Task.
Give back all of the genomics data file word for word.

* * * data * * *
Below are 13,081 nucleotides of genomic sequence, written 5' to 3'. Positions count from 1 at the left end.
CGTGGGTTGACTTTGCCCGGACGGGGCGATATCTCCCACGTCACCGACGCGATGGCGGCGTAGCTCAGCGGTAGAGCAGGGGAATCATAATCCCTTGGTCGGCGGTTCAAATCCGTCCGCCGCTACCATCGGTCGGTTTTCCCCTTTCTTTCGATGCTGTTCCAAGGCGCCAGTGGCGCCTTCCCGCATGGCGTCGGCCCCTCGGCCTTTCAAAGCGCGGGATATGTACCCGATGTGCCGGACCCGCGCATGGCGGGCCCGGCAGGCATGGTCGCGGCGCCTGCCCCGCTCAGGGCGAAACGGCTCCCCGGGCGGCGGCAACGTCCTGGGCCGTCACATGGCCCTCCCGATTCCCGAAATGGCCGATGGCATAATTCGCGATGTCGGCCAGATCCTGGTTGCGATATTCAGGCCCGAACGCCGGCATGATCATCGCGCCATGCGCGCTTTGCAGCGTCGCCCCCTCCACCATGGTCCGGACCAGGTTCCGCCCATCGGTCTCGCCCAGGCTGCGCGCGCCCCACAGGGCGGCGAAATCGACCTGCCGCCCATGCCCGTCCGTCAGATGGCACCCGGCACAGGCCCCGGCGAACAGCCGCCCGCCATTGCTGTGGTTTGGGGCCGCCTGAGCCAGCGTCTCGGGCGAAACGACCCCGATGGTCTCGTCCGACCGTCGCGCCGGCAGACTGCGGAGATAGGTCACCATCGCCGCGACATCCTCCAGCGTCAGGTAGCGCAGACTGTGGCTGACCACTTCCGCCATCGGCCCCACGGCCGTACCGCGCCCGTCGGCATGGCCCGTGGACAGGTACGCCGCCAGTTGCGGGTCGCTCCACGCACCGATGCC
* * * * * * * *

Below are 13,081 nucleotides of genomic sequence, written 5' to 3'. Positions count from 1 at the left end.
CGTGGGTTGACTTTGCCCGGACGGGGCGATATCTCCCACGTCACCGACGCGATGGCGGCGTAGCTCAGCGGTAGAGCAGGGGAATCATAATCCCTTGGTCGGCGGTTCAAATCCGTCCGCCGCTACCATCGGTCGGTTTTCCCCTTTCTTTCGATGCTGTTCCAAGGCGCCAGTGGCGCCTTCCCGCATGGCGTCGGCCCCTCGGCCTTTCAAAGCGCGGGATATGTACCCGATGTGCCGGACCCGCGCATGGCGGGCCCGGCAGGCATGGTCGCGGCGCCTGCCCCGCTCAGGGCGAAACGGCTCCCCGGGCGGCGGCAACGTCCTGGGCCGTCACATGGCCCTCCCGATTCCCGAAATGGCCGATGGCATAATTCGCGATGTCGGCCAGATCCTGGTTGCGATATTCAGGCCCGAACGCCGGCATGATCATCGCGCCATGCGCGCTTTGCAGCGTCGCCCCCTCCACCATGGTCCGGACCAGGTTCCGCCCATCGGTCTCGCCCAGGCTGCGCGCGCCCCACAGGGCGGCGAAATCGACCTGCCGCCCATGCCCGTCCGTCAGATGGCACCCGGCACAGGCCCCGGCGAACAGCCGCCCGCCATTGCTGTGGTTTGGGGCCGCCTGAGCCAGCGTCTCGGGCGAAACGACCCCGATGGTCTCGTCCGACCGTCGCGCCGGCAGACTGCGGAGATAGGTCACCATCGCCGCGACATCCTCCAGCGTCAGGTAGCGCAGACTGTGGCTGACCACTTCCGCCATCGGCCCCACGGCCGTACCGCGCCCGTCGGCATGGCCCGTGGACAGGTACGCCGCCAGTTGCGGGTCGCTCCACGCACCGATGCC